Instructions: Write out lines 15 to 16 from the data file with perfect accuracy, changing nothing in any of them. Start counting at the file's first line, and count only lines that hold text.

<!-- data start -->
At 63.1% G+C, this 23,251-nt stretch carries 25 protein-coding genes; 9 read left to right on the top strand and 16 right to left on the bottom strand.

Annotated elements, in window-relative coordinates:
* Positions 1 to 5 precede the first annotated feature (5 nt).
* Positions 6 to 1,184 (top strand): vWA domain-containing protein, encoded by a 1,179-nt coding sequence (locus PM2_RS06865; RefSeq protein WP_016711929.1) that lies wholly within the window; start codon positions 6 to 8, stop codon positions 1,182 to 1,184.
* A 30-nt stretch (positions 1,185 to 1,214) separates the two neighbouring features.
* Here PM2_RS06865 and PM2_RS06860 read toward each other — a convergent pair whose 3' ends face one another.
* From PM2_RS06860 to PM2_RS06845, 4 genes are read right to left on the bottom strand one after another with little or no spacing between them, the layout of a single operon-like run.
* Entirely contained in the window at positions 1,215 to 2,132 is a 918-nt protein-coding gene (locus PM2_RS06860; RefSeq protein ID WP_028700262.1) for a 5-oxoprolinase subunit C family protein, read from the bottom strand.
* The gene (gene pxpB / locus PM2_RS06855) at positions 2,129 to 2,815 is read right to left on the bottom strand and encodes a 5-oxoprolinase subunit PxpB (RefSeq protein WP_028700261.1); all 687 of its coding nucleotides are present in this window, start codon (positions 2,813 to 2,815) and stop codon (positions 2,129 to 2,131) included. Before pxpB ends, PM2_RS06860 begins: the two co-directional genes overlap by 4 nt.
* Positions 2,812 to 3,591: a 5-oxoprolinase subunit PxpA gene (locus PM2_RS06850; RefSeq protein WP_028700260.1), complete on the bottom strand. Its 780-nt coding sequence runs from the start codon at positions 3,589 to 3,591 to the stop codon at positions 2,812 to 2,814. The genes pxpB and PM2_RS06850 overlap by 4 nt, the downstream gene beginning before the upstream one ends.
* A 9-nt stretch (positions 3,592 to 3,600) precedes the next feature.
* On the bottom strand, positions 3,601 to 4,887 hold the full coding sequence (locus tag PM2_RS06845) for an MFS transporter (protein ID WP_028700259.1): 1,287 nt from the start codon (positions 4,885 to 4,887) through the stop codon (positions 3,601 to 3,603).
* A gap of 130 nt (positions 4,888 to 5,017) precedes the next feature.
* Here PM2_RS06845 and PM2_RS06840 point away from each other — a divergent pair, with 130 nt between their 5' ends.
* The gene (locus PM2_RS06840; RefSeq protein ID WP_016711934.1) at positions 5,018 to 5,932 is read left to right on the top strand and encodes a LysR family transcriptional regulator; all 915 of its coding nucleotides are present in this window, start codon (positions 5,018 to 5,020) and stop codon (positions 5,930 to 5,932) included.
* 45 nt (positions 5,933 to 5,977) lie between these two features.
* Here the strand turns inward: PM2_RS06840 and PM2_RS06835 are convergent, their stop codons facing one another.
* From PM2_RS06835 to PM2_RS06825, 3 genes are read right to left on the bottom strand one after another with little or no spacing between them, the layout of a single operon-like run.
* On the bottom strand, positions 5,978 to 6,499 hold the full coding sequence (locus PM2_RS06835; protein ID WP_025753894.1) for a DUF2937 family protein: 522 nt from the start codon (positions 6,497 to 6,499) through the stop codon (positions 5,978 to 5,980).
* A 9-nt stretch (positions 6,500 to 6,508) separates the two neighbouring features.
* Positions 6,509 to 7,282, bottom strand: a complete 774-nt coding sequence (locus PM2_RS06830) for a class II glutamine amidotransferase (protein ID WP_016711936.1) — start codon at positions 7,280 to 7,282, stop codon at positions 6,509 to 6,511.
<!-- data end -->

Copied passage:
* The gene (locus PM2_RS06840; RefSeq protein ID WP_016711934.1) at positions 5,018 to 5,932 is read left to right on the top strand and encodes a LysR family transcriptional regulator; all 915 of its coding nucleotides are present in this window, start codon (positions 5,018 to 5,020) and stop codon (positions 5,930 to 5,932) included.
* 45 nt (positions 5,933 to 5,977) lie between these two features.